The main disadvantages of the Yak-7B were considered:
- Excessive weight, which affected the speed gain;
- high resistance due to water and oil radiators;
- there was practically no backward review;
- poor celluloid in the lantern, which makes observation difficult and makes it impossible to fly with a closed hood;
- a weak engine for such a mass;
- when shooting, you have to remove your hand from the throttle sector and transfer it to the trigger, which worsens the control of the aircraft and knocks down the accuracy of the sight;
- the plane requires long and good take-off sites.
The Yak-7B began to feel somewhat better in the sky after a new, more powerful M-105PF engine, with a capacity of 1180 hp, was installed on it. Plus, once again, we have worked on aerodynamics.
The best way to express evolution in numbers is to compare the plane with the enemy's machines. The Yak-7B with the M-105PF had an advantage over the three-point Me-109G-2 at the ground by 23 km / h and at an altitude of 1000 m - by 16 km / h. However, already at an altitude of 5000 m, the Me-109G-2 surpassed the Yak-7B M-105PF in speed by 24 km / h. Above 5000 m, the Messerschmitt's speed advantage reached 80 km / h.
The Yak-7B with the M-105PF engine was produced at two factories, # 153 in Novosibirsk and # 82 in Moscow. The planes of the Moscow plant turned out to be a little heavier (the difference was 25-35 kg) and had a speed lower by about 15 km / h.
Only two factories in the period from May 1942 to July 1944 produced 5 aircraft.
At the end of 1942, experimental work was carried out by the Yakovlev Design Bureau's technical team to replace the glazing of the Yak-7. Pilots everywhere complained about the lack of backward visibility from the Yak-7, which gave obvious advantages to the enemy. The Yakovlev Design Bureau responded by sending the required number of trained specialists to the 42 IAP, which operated as part of the North-Western Front.
The OKB employees cut off the gargrot directly in the field and installed a teardrop-shaped lantern.
The aircraft converted in this way were tested by the pilots of the 42nd IAP in combat conditions, accompanied by bombers. The converted aircraft made 242 sorties, took part in 6 air battles, shooting down 4 enemy aircraft and losing one of their aircraft. The cockpit with a drop-shaped lantern received positive feedback from the pilots and was recommended for use on all fighters of the Red Army Air Force.
Directly at the front, a brigade of the OKB A.S. Yakovlev carried out work to improve the view back from the Yak-7 M-105PF cockpit - the gargrot was cut off, the lantern was given a drop-like shape. From November 17 to December 13, 1942 on the North-Western Front in 42 IAP (commander F.I.Shinkarenko) 240 IAD 6 VA military tests for combat use were carried out.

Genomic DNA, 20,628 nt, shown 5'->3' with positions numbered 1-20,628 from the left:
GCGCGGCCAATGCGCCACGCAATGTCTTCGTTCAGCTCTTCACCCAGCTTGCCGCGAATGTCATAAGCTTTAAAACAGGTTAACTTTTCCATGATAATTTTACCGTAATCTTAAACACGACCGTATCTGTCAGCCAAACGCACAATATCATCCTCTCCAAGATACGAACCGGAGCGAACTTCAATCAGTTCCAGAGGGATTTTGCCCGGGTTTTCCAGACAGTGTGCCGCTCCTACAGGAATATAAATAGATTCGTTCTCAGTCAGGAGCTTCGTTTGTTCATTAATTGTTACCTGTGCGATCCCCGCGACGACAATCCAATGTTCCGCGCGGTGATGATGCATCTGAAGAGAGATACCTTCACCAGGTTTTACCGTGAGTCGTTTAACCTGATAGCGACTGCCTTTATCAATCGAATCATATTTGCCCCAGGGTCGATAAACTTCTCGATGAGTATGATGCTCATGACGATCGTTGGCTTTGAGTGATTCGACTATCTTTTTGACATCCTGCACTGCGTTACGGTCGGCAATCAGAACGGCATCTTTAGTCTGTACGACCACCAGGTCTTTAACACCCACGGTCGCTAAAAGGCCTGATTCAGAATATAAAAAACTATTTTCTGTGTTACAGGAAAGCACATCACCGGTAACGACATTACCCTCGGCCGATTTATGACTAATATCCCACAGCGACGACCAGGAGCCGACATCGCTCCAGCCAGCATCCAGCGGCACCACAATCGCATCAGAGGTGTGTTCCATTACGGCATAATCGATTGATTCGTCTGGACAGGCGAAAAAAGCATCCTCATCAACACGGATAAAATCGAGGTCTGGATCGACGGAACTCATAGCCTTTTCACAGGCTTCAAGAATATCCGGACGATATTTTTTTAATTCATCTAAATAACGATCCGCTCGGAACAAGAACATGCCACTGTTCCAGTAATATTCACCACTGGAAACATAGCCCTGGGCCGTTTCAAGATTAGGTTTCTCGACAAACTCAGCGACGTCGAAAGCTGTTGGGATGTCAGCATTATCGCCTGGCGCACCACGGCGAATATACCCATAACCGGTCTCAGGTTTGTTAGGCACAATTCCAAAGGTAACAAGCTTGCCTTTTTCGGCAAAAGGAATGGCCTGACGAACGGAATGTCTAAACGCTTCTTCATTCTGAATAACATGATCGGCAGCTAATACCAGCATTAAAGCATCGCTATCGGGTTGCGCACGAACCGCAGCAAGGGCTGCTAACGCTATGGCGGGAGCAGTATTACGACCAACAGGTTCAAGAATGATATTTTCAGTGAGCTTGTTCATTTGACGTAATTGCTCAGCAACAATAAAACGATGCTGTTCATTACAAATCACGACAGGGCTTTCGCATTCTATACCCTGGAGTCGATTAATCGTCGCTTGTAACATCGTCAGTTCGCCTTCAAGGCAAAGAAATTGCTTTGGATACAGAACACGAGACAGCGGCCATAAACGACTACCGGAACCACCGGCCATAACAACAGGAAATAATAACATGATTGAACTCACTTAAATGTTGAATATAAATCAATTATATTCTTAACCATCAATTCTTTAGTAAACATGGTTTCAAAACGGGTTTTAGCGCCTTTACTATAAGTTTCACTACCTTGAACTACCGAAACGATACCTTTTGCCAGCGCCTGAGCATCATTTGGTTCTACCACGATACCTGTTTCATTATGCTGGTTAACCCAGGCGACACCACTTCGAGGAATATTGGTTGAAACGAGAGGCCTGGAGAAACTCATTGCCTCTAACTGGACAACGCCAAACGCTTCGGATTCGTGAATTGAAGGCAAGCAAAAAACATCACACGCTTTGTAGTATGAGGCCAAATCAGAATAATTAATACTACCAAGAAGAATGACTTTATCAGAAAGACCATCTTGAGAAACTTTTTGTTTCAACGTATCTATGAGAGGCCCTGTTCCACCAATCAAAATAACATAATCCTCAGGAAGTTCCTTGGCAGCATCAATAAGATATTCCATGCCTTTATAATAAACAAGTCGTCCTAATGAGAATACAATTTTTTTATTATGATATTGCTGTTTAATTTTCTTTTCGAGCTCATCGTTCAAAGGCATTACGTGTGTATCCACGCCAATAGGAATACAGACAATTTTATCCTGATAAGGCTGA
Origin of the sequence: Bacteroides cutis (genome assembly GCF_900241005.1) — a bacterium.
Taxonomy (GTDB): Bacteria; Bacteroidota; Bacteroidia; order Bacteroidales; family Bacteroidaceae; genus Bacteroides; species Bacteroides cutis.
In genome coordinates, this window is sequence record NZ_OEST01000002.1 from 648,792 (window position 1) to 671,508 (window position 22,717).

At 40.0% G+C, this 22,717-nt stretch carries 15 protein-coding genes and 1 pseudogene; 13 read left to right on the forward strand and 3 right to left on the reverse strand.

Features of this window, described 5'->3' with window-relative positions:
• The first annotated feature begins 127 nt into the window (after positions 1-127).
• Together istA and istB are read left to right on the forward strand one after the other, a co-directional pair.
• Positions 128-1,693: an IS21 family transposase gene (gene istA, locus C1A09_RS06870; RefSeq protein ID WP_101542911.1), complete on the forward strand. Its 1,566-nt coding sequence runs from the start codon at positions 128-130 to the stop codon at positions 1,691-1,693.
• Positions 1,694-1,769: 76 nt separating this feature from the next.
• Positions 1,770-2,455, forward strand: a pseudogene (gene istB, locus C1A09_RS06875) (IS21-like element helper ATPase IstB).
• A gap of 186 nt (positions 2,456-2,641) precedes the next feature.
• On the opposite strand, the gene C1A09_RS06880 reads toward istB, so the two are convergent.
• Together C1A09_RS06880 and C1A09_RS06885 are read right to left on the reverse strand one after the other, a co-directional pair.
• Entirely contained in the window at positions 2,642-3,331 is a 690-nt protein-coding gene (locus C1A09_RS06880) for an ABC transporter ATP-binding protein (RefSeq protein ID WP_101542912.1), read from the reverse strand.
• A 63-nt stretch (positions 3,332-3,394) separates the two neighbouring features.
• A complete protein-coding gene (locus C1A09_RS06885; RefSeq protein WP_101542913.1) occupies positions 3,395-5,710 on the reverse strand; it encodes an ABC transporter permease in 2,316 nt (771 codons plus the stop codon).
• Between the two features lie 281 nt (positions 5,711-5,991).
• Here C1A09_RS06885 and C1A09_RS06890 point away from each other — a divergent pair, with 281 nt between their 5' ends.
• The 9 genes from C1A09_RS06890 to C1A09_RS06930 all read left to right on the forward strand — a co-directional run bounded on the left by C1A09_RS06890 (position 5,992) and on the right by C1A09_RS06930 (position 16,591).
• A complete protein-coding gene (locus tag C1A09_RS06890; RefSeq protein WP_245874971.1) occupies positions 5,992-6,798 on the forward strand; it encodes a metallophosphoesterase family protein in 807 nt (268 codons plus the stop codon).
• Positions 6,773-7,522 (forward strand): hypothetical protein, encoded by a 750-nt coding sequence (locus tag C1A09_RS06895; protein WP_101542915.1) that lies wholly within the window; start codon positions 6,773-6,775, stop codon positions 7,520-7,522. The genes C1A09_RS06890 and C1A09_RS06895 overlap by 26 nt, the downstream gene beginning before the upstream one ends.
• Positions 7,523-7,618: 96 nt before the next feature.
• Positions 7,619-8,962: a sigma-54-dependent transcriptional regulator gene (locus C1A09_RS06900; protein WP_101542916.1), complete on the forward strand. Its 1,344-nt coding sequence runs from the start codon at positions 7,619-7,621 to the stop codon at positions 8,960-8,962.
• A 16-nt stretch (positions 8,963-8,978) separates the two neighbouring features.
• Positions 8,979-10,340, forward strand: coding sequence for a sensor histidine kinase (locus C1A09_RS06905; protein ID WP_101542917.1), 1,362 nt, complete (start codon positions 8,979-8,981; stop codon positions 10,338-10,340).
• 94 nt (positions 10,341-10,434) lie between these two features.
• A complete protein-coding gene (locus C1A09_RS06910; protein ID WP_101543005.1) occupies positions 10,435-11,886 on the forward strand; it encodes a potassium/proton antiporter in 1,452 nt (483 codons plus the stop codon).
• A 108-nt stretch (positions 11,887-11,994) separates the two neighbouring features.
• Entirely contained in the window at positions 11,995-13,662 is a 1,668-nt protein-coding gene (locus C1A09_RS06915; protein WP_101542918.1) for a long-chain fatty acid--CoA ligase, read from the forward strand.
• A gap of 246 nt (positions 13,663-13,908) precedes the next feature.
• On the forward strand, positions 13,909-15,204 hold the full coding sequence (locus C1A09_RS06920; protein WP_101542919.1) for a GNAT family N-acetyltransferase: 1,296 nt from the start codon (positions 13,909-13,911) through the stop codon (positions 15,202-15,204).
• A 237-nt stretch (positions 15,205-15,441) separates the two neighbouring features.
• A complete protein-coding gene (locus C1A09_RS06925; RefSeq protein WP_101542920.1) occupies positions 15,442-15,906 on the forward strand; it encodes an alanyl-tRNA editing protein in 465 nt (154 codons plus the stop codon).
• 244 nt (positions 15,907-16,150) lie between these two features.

Test results: 242 sorties, 6 air battles, 4 enemy aircraft were shot down, including: Me-109F - 2, He-126 - 1 and FW-189 - 1; their losses - one Yak-7B. The cockpit with improved visibility received a positive assessment from the pilots and was recommended for use on all fighter aircraft.
Another modification of the Yak-7B with the M-105PF was put on stream. It was called the Yak-7B MPVO and was intended for service in air defense units. These aircraft were equipped with an RPK-10 radio compass and a landing light installed in the left wing. In total, about 300 vehicles of this modification were produced.
It was a big job of converting the Yak-7 into a long-range reconnaissance aircraft with an observer (passenger) or with an aerial camera in the rear cockpit. Initially, a Yak-7V fuselage with an M-105PF engine was used. The landing gear, tail unit and tail wheel were taken from the Yak-7B, the wing was redesigned.
To ensure adequate flight range, the aircraft was equipped with 11 fuel tanks with a total capacity of 925 liters, which required a new large wing. Eight gas tanks were installed in the wings, the rest in the fuselage. The oil tank was made larger by 65 liters. Installed in a regular place behind the engine.
The new wing had the same area as the standard one (17,15 sq. M.), But a smaller span, 9,74 m instead of 10 meters. The wing tips were made less rounded; in the future, it was planned to install slats.
The standard equipment of the Yak-7D did not differ from the Yak-7B. The photo reconnaissance version was equipped with an AFA-B aerial camera. The camera had a remote control, brought to the control stick and could take 50 photographs from an altitude of 8000 meters. In addition, the aircraft was equipped with an oxygen supply system for the pilot, which made it possible to stay at an altitude of 8 meters for up to two hours.
To lighten the aircraft, the armament was reduced. The machine guns were completely removed, the ShVAK cannon ammunition was halved, to 60 shells.
The result is a long-range multifunctional reconnaissance aircraft.
The design of the aircraft made it possible to easily re-equip the aircraft for solving various tasks. Installation of AFA-B took 5-6 minutes, dismantling - about 1 minute. Installation of the chair for the observer-spotter - 5 minutes, dismantling the chair - 3 minutes.